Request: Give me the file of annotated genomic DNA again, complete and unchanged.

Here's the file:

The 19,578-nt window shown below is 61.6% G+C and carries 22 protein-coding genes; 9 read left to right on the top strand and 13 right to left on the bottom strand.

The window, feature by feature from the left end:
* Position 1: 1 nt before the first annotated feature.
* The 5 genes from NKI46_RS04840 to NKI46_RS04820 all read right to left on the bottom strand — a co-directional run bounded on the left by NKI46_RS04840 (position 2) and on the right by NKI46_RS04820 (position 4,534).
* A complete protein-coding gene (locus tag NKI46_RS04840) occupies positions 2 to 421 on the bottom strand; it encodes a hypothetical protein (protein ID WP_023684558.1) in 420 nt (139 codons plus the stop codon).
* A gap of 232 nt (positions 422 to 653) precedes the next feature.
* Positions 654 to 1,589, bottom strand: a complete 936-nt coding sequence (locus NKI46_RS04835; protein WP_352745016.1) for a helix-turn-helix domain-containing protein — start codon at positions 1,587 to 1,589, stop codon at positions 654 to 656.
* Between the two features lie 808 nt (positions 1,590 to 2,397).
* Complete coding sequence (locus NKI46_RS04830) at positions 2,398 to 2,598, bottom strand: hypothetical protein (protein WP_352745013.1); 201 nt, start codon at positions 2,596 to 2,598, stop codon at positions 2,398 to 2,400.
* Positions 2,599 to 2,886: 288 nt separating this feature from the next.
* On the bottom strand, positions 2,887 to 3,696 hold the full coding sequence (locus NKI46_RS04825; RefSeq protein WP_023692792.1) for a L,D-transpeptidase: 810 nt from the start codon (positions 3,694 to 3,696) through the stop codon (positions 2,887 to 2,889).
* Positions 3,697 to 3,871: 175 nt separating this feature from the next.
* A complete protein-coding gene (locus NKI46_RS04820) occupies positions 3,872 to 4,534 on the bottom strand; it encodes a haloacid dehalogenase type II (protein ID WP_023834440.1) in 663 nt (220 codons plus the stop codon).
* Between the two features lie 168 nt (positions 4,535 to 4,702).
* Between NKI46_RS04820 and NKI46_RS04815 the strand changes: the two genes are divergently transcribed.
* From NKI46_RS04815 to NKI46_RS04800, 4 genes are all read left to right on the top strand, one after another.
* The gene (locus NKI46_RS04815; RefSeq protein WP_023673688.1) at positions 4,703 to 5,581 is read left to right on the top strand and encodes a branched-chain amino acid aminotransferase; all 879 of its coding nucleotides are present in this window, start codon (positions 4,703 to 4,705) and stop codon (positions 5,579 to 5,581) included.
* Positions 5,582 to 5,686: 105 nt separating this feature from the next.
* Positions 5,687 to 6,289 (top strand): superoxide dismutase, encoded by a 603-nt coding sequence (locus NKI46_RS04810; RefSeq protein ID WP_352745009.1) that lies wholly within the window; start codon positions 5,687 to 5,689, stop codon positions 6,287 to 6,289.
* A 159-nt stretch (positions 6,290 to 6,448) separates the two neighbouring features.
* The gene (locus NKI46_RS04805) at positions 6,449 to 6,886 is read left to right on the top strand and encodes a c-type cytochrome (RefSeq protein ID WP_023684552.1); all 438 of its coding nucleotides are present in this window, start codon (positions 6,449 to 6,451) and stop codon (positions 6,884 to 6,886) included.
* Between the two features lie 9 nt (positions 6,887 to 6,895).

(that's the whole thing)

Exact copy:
The 19,578-nt window shown below is 61.6% G+C and carries 22 protein-coding genes; 9 read left to right on the top strand and 13 right to left on the bottom strand.

The window, feature by feature from the left end:
* Position 1: 1 nt before the first annotated feature.
* The 5 genes from NKI46_RS04840 to NKI46_RS04820 all read right to left on the bottom strand — a co-directional run bounded on the left by NKI46_RS04840 (position 2) and on the right by NKI46_RS04820 (position 4,534).
* A complete protein-coding gene (locus tag NKI46_RS04840) occupies positions 2 to 421 on the bottom strand; it encodes a hypothetical protein (protein ID WP_023684558.1) in 420 nt (139 codons plus the stop codon).
* A gap of 232 nt (positions 422 to 653) precedes the next feature.
* Positions 654 to 1,589, bottom strand: a complete 936-nt coding sequence (locus NKI46_RS04835; protein WP_352745016.1) for a helix-turn-helix domain-containing protein — start codon at positions 1,587 to 1,589, stop codon at positions 654 to 656.
* Between the two features lie 808 nt (positions 1,590 to 2,397).
* Complete coding sequence (locus NKI46_RS04830) at positions 2,398 to 2,598, bottom strand: hypothetical protein (protein WP_352745013.1); 201 nt, start codon at positions 2,596 to 2,598, stop codon at positions 2,398 to 2,400.
* Positions 2,599 to 2,886: 288 nt separating this feature from the next.
* On the bottom strand, positions 2,887 to 3,696 hold the full coding sequence (locus NKI46_RS04825; RefSeq protein WP_023692792.1) for a L,D-transpeptidase: 810 nt from the start codon (positions 3,694 to 3,696) through the stop codon (positions 2,887 to 2,889).
* Positions 3,697 to 3,871: 175 nt separating this feature from the next.
* A complete protein-coding gene (locus NKI46_RS04820) occupies positions 3,872 to 4,534 on the bottom strand; it encodes a haloacid dehalogenase type II (protein ID WP_023834440.1) in 663 nt (220 codons plus the stop codon).
* Between the two features lie 168 nt (positions 4,535 to 4,702).
* Between NKI46_RS04820 and NKI46_RS04815 the strand changes: the two genes are divergently transcribed.
* From NKI46_RS04815 to NKI46_RS04800, 4 genes are all read left to right on the top strand, one after another.
* The gene (locus NKI46_RS04815; RefSeq protein WP_023673688.1) at positions 4,703 to 5,581 is read left to right on the top strand and encodes a branched-chain amino acid aminotransferase; all 879 of its coding nucleotides are present in this window, start codon (positions 4,703 to 4,705) and stop codon (positions 5,579 to 5,581) included.
* Positions 5,582 to 5,686: 105 nt separating this feature from the next.
* Positions 5,687 to 6,289 (top strand): superoxide dismutase, encoded by a 603-nt coding sequence (locus NKI46_RS04810; RefSeq protein ID WP_352745009.1) that lies wholly within the window; start codon positions 5,687 to 5,689, stop codon positions 6,287 to 6,289.
* A 159-nt stretch (positions 6,290 to 6,448) separates the two neighbouring features.
* The gene (locus NKI46_RS04805) at positions 6,449 to 6,886 is read left to right on the top strand and encodes a c-type cytochrome (RefSeq protein ID WP_023684552.1); all 438 of its coding nucleotides are present in this window, start codon (positions 6,449 to 6,451) and stop codon (positions 6,884 to 6,886) included.
* Between the two features lie 9 nt (positions 6,887 to 6,895).